And how you’d kiss the wrong cheek, when saying hello. I was always slightly confused, but it was your thing and eventually I caught on.
How no matter how hot it was outside, you had to wear a sweatshirt and jeans. With some crazy sayings on them, I might add.
I’ll never forget when you wore a YOLO shirt and you didn’t even know what it meant.
And most recently how I came to visit you and was oddly impressed by the fact that you still had a working landline telephone attached to your wall.
Your love of Mexican food and Casa Pepe.
I still remember that spicy green salsa you used to love too, and how we’d all pig out on tortilla chips and salsa on Saturdays at Aunt Linda’s house.
How you’d add salt to EVERYTHING but still managed to have steady blood pleasure like a champ.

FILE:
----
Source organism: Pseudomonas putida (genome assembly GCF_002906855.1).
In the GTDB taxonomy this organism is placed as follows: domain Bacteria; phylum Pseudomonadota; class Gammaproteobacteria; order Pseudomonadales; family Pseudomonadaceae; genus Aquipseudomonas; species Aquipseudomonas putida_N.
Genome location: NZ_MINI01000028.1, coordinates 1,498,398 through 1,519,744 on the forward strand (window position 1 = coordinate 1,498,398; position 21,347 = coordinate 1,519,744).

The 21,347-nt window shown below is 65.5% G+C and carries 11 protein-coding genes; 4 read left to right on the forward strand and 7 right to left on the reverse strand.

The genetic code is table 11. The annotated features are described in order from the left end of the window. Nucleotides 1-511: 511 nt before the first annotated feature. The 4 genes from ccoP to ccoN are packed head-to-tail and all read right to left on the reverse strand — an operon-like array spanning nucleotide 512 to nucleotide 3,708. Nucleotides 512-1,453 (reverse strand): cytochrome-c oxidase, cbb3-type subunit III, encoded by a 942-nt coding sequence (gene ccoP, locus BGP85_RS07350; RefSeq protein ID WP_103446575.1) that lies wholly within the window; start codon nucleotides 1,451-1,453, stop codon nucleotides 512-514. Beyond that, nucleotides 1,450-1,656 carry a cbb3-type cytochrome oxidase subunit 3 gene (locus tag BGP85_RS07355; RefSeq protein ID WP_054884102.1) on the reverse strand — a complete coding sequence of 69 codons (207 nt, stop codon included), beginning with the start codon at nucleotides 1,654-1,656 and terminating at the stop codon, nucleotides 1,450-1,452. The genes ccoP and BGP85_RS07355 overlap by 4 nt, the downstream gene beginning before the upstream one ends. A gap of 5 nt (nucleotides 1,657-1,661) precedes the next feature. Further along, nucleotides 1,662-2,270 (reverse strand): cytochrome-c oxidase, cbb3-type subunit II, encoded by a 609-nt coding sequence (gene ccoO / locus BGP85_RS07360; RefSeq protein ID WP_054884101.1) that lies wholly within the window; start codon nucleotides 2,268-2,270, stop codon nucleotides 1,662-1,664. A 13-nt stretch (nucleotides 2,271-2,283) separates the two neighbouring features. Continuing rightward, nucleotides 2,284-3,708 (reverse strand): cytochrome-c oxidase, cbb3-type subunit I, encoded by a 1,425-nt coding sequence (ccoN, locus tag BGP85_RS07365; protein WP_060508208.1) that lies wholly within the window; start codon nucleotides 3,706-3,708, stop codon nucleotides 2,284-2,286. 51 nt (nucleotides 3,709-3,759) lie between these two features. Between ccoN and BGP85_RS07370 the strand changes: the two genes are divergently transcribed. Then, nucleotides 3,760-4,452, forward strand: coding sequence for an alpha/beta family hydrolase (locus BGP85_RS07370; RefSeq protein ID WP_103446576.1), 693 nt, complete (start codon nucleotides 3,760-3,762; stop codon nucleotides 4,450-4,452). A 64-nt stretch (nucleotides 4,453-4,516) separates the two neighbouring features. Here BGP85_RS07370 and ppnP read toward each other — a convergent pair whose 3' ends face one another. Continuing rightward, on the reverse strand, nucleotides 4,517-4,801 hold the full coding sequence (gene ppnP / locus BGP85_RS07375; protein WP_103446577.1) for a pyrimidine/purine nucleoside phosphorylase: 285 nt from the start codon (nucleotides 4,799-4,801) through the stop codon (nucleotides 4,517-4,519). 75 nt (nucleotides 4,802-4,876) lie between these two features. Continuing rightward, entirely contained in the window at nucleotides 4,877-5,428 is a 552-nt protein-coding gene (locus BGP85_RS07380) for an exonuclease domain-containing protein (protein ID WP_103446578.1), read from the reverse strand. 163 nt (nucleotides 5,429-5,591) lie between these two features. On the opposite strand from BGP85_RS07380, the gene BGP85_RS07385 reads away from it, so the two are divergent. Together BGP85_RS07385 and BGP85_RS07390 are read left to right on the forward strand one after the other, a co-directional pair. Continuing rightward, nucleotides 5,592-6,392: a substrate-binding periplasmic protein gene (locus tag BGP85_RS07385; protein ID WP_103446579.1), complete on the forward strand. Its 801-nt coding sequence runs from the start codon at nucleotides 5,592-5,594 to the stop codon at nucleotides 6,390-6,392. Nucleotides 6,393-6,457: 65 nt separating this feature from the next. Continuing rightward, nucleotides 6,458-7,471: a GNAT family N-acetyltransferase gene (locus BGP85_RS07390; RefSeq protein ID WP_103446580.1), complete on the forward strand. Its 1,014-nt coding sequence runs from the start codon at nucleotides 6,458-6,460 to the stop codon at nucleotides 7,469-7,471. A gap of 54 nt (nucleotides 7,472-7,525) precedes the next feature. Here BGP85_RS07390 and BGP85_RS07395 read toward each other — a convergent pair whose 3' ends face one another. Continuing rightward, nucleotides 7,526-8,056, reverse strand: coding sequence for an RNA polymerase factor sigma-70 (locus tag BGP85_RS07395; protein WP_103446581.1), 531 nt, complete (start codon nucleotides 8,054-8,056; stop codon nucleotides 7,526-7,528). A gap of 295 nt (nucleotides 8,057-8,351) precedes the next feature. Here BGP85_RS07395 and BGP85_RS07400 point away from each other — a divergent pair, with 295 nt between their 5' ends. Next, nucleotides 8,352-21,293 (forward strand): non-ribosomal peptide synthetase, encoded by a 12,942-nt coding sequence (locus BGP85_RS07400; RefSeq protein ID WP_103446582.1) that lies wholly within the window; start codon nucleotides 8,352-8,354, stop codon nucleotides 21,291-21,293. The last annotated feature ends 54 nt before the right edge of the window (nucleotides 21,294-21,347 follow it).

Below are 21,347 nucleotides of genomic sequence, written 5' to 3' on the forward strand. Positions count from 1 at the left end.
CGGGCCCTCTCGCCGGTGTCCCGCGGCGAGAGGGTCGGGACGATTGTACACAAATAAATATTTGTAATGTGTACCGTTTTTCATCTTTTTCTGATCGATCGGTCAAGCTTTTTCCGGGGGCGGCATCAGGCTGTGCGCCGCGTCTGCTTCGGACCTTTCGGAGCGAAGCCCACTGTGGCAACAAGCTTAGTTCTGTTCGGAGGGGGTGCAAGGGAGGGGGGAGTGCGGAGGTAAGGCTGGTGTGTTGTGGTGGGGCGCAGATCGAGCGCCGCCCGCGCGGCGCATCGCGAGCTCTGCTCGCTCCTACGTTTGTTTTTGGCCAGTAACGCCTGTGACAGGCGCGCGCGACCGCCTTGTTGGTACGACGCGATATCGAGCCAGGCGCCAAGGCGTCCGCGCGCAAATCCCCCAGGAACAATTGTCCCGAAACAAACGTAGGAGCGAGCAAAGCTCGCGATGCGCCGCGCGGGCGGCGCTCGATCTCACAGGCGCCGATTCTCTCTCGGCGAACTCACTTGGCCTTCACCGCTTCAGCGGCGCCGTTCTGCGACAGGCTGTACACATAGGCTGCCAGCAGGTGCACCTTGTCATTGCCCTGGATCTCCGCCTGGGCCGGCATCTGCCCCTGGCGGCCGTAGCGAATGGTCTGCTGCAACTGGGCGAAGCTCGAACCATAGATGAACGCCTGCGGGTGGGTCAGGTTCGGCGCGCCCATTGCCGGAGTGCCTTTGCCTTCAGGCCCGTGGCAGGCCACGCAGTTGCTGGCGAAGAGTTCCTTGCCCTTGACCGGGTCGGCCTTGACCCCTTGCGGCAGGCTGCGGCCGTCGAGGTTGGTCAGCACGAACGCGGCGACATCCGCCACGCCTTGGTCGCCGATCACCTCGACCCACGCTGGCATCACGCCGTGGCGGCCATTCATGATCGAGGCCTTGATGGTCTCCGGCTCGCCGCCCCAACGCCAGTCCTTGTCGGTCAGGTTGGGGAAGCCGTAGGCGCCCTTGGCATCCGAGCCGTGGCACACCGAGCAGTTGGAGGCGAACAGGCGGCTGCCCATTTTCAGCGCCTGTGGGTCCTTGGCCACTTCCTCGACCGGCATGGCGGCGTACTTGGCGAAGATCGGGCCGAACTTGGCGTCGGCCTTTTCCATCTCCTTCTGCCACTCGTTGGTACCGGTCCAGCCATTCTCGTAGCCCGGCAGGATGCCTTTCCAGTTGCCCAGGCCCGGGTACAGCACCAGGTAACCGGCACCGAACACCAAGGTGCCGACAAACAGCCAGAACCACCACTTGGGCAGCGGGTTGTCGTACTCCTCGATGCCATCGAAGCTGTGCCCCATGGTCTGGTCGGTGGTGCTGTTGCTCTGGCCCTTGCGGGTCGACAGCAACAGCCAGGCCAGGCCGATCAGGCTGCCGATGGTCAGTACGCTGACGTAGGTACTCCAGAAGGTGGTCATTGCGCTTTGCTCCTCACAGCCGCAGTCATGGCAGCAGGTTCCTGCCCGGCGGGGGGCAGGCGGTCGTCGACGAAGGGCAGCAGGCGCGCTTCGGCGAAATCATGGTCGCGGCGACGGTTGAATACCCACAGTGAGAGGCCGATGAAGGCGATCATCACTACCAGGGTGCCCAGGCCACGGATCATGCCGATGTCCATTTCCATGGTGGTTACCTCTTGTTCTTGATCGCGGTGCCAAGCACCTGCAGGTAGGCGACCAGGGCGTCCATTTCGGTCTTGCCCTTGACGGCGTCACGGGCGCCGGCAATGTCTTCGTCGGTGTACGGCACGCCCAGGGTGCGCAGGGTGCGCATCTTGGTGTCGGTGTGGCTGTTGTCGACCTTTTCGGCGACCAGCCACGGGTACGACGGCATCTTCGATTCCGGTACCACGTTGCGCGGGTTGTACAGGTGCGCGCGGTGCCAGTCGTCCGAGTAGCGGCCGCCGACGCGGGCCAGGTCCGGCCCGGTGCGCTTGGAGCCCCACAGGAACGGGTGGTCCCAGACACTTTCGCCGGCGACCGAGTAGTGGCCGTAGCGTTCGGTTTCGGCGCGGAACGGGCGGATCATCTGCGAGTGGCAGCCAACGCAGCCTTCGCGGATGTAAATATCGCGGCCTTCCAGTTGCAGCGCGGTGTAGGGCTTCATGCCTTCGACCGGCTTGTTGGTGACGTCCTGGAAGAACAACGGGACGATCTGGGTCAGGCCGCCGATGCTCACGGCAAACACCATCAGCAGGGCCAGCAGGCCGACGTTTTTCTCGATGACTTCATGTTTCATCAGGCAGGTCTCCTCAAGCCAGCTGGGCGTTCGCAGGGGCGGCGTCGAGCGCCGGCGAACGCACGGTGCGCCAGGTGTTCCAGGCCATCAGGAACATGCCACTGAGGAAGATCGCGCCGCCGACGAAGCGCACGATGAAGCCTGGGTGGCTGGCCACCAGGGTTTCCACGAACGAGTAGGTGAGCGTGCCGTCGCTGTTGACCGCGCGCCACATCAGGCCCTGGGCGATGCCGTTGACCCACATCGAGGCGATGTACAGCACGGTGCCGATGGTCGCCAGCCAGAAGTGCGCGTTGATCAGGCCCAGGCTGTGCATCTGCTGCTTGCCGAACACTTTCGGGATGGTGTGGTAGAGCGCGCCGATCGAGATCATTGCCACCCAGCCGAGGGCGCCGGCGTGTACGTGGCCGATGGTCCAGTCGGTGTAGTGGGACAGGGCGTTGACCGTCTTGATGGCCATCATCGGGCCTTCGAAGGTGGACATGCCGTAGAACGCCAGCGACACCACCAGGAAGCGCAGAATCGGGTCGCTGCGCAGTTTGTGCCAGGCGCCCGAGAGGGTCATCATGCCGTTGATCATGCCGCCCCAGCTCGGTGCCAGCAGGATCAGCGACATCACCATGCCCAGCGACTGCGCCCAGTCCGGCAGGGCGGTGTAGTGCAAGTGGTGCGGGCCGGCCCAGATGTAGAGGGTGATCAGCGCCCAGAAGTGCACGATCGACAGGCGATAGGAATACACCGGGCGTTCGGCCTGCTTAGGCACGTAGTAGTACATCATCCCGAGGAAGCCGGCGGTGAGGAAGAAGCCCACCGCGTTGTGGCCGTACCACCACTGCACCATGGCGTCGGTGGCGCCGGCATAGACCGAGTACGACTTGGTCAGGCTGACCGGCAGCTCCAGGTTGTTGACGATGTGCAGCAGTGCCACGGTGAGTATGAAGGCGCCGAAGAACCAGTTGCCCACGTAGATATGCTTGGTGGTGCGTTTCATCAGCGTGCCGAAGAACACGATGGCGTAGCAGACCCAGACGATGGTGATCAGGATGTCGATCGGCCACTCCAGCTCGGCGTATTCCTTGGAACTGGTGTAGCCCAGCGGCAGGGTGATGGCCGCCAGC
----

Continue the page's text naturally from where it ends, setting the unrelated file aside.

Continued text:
But you hated sweets, which to me was hysterical, because who doesn’t like chocolate?
Your funky nail polish colors that you painted on yourself.
That necklace with Uncle George’s picture on it that you wore ALL THE TIME, that I thought was too funny, but you wore it with pride, rightfully so.
How you loved your cats and would always sign my cards Love, Aunt Mary, Uncle George, Midnight and Spook. Cats are family too. You also always spelt my name with one L, which I hate, but somehow it was forgivable when you did it.
The stories I wasn’t born for, but I’ve heard countless times about how you gave the cousins wine to drink when you were babysitting them, because you thought it was ice tea. (It was in the wrong bottle, so not really your fault, haha.)
Your drunken sing along rendition of “Chrissy the Christmas Mouse” that you are legendary for.
I think that’s on video somewhere, we need to break that out!
The laughs are countless.